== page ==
Ever since their initial discovery in 1947, the Dead Sea Scrolls have aroused excitement, jealousy, and not a little dread among some who were afraid their contents might undermine the foundations of Judaism and Christianity. For more than 35 years the majority of scroll texts remained the intellectual property of an exclusive group of scholars. However, in 1991 the Biblical Archaeology Review succeeded in breaking that monopoly. This path-clearing volume is an illuminating assessment of what these texts reveal about a lost era in the history of two world religions, Christianity and Rabbinic Judaism. Were the Dead Sea Scrolls written by the Essenes, an ascetic sect of Jews that may have included John the Baptist among its members? Is the Copper Scroll a secret map to the treasures of the Jerusalem Temple? In what way do these books prefigure the teachings of early Christianity?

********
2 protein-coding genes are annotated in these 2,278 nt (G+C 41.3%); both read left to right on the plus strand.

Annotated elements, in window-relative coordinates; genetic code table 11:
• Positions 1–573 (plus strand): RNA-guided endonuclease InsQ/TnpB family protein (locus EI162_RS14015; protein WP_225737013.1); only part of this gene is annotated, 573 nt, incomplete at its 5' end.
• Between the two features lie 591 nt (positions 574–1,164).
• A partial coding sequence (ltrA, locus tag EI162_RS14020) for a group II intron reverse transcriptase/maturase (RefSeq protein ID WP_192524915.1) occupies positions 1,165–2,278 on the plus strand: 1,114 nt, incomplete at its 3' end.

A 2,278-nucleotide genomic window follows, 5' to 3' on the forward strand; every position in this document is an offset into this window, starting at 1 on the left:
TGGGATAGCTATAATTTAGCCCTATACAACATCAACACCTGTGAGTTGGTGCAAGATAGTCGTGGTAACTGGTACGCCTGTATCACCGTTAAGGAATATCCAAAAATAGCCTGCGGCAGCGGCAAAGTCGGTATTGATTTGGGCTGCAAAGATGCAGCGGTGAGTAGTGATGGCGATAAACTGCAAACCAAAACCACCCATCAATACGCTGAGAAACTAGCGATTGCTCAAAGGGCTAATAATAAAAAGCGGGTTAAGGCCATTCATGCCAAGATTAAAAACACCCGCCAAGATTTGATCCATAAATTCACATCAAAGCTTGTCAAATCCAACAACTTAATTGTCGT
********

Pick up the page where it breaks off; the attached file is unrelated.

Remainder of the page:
|Publisher:||Biblical Archaeology Society|
|Sold by:||Barnes & Noble|
|File size:||9 MB|
About the Author
Hershel Shanks is founder and editor of Biblical Archaeology Review, the most popular magazine in this niche field of study. Shanks in 1991 was the first to publish excerpts of the Dead Sea Scroll fragments, which had been secreted by a small group of scholars who controlled them. He has authored and edited numerous books including The Mystery and Meaning of the Dead Sea Scrolls, and The Copper Scroll and the Search for the Temple Treasure.